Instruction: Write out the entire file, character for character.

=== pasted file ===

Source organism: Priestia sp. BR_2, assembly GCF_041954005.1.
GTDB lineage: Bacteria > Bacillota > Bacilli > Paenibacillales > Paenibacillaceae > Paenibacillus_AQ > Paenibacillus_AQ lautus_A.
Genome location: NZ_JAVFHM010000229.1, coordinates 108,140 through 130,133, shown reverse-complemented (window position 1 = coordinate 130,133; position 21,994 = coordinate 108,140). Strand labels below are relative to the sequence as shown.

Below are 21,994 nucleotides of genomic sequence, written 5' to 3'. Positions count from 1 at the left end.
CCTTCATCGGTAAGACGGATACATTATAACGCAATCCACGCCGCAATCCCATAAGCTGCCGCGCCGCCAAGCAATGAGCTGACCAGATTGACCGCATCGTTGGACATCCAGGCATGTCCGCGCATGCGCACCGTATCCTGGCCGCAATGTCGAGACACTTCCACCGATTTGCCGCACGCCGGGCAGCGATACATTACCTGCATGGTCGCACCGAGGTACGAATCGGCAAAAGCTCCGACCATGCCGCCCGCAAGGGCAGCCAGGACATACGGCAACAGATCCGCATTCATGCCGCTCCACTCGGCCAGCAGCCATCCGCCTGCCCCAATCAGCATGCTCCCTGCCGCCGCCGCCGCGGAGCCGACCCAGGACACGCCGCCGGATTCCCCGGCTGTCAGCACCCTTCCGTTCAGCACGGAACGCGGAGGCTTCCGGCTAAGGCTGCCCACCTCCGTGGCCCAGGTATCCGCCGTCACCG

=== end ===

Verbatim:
Source organism: Priestia sp. BR_2, assembly GCF_041954005.1.
GTDB lineage: Bacteria > Bacillota > Bacilli > Paenibacillales > Paenibacillaceae > Paenibacillus_AQ > Paenibacillus_AQ lautus_A.
Genome location: NZ_JAVFHM010000229.1, coordinates 108,140 through 130,133, shown reverse-complemented (window position 1 = coordinate 130,133; position 21,994 = coordinate 108,140). Strand labels below are relative to the sequence as shown.

Below are 21,994 nucleotides of genomic sequence, written 5' to 3'. Positions count from 1 at the left end.
CCTTCATCGGTAAGACGGATACATTATAACGCAATCCACGCCGCAATCCCATAAGCTGCCGCGCCGCCAAGCAATGAGCTGACCAGATTGACCGCATCGTTGGACATCCAGGCATGTCCGCGCATGCGCACCGTATCCTGGCCGCAATGTCGAGACACTTCCACCGATTTGCCGCACGCCGGGCAGCGATACATTACCTGCATGGTCGCACCGAGGTACGAATCGGCAAAAGCTCCGACCATGCCGCCCGCAAGGGCAGCCAGGACATACGGCAACAGATCCGCATTCATGCCGCTCCACTCGGCCAGCAGCCATCCGCCTGCCCCAATCAGCATGCTCCCTGCCGCCGCCGCCGCGGAGCCGACCCAGGACACGCCGCCGGATTCCCCGGCTGTCAGCACCCTTCCGTTCAGCACGGAACGCGGAGGCTTCCGGCTAAGGCTGCCCACCTCCGTGGCCCAGGTATCCGCCGTCACCG